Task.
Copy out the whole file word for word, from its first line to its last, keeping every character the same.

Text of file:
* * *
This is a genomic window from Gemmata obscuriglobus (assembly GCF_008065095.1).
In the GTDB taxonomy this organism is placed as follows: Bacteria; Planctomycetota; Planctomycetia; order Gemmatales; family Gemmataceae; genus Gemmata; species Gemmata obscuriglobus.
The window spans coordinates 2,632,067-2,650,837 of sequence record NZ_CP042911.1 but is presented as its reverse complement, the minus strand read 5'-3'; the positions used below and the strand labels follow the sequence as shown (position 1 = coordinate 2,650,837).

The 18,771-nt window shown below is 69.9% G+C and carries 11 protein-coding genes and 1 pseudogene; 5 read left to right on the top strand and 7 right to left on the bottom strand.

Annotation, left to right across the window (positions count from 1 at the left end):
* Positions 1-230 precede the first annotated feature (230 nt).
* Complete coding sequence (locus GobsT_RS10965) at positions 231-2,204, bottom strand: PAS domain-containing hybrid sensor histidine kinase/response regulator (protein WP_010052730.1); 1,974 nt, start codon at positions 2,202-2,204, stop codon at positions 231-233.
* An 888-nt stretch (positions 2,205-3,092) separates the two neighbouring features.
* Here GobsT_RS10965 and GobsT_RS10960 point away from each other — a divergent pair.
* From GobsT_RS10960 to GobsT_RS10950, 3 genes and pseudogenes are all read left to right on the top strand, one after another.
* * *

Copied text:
This is a genomic window from Gemmata obscuriglobus (assembly GCF_008065095.1).
In the GTDB taxonomy this organism is placed as follows: Bacteria; Planctomycetota; Planctomycetia; order Gemmatales; family Gemmataceae; genus Gemmata; species Gemmata obscuriglobus.
The window spans coordinates 2,632,067-2,650,837 of sequence record NZ_CP042911.1 but is presented as its reverse complement, the minus strand read 5'-3'; the positions used below and the strand labels follow the sequence as shown (position 1 = coordinate 2,650,837).

The 18,771-nt window shown below is 69.9% G+C and carries 11 protein-coding genes and 1 pseudogene; 5 read left to right on the top strand and 7 right to left on the bottom strand.

Annotation, left to right across the window (positions count from 1 at the left end):
* Positions 1-230 precede the first annotated feature (230 nt).
* Complete coding sequence (locus GobsT_RS10965) at positions 231-2,204, bottom strand: PAS domain-containing hybrid sensor histidine kinase/response regulator (protein WP_010052730.1); 1,974 nt, start codon at positions 2,202-2,204, stop codon at positions 231-233.
* An 888-nt stretch (positions 2,205-3,092) separates the two neighbouring features.
* Here GobsT_RS10965 and GobsT_RS10960 point away from each other — a divergent pair.
* From GobsT_RS10960 to GobsT_RS10950, 3 genes and pseudogenes are all read left to right on the top strand, one after another.